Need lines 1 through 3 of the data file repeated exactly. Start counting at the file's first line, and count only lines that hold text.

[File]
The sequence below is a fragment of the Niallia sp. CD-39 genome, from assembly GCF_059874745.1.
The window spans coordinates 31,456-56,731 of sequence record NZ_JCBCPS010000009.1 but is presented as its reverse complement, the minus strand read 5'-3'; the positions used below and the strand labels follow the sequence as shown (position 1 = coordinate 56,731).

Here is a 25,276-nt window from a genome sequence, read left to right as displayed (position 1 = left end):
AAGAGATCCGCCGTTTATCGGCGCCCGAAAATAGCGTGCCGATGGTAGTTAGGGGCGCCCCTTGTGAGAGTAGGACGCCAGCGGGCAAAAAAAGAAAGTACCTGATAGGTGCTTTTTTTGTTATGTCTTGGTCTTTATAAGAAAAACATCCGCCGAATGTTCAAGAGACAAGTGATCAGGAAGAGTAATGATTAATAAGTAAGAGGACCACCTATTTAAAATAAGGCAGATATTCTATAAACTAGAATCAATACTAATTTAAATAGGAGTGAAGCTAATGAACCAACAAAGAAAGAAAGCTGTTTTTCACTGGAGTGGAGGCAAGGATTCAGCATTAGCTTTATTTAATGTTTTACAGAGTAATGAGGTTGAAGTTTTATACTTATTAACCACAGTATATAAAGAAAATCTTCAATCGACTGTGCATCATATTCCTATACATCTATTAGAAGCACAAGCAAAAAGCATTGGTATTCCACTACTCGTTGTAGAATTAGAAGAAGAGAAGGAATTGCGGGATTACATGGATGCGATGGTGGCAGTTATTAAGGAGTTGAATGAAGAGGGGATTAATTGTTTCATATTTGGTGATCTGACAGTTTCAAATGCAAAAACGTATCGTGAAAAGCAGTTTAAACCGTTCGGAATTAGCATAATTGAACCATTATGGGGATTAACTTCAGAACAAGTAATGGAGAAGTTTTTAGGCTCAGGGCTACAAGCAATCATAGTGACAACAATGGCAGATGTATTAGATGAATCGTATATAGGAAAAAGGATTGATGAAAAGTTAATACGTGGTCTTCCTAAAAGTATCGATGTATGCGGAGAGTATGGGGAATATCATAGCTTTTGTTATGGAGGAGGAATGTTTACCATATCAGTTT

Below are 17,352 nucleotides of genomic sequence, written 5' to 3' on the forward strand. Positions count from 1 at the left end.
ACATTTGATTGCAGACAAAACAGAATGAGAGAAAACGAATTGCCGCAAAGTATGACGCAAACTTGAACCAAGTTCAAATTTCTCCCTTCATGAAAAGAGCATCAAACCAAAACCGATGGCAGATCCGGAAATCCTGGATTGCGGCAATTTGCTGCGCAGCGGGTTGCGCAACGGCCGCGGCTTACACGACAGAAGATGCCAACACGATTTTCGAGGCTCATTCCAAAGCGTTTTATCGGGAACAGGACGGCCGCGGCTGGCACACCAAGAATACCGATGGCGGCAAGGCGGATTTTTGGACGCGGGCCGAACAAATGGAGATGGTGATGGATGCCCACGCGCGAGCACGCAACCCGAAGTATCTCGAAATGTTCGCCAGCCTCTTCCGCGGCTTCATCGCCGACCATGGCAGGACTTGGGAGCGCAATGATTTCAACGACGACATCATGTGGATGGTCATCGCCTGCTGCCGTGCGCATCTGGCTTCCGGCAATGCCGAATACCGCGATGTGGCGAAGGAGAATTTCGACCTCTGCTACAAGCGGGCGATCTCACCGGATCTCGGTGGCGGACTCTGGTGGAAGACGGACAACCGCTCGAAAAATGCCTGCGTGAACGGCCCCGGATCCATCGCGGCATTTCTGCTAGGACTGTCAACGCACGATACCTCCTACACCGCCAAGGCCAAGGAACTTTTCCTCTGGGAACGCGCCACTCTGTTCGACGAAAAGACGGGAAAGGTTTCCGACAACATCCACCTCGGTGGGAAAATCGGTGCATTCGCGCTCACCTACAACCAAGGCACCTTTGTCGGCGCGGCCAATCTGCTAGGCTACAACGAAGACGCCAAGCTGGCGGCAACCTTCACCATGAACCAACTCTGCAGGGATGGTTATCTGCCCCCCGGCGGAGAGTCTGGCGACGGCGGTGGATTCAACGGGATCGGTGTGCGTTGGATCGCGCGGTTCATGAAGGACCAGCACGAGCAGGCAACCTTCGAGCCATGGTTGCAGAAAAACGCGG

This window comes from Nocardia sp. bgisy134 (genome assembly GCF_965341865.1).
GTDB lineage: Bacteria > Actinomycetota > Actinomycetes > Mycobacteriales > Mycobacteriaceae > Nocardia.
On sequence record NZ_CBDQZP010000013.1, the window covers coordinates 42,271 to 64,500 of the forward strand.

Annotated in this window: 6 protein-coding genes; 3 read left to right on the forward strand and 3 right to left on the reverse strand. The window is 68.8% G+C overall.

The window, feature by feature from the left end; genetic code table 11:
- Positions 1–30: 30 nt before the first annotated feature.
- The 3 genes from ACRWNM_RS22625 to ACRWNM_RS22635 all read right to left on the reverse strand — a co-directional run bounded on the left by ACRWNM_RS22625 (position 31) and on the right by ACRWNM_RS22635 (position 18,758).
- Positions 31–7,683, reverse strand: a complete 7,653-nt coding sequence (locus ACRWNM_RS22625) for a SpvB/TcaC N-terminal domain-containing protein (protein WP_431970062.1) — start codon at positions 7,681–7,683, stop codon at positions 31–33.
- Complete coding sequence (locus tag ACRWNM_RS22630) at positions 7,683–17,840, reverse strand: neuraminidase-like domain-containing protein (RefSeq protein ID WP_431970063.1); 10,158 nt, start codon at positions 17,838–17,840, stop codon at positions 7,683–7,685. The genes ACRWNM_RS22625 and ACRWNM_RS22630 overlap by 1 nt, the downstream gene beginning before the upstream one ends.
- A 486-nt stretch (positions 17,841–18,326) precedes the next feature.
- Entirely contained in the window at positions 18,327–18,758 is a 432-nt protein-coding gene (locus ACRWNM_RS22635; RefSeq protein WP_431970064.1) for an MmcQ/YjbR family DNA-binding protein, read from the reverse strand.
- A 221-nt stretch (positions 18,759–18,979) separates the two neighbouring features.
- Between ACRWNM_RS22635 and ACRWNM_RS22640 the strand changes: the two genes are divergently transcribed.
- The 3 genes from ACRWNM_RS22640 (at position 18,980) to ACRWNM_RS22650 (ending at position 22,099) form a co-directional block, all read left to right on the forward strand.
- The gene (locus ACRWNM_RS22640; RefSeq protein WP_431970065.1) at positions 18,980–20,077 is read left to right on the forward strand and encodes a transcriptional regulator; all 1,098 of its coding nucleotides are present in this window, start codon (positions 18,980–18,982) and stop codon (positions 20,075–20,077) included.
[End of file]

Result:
The sequence below is a fragment of the Niallia sp. CD-39 genome, from assembly GCF_059874745.1.
The window spans coordinates 31,456-56,731 of sequence record NZ_JCBCPS010000009.1 but is presented as its reverse complement, the minus strand read 5'-3'; the positions used below and the strand labels follow the sequence as shown (position 1 = coordinate 56,731).

Here is a 25,276-nt window from a genome sequence, read left to right as displayed (position 1 = left end):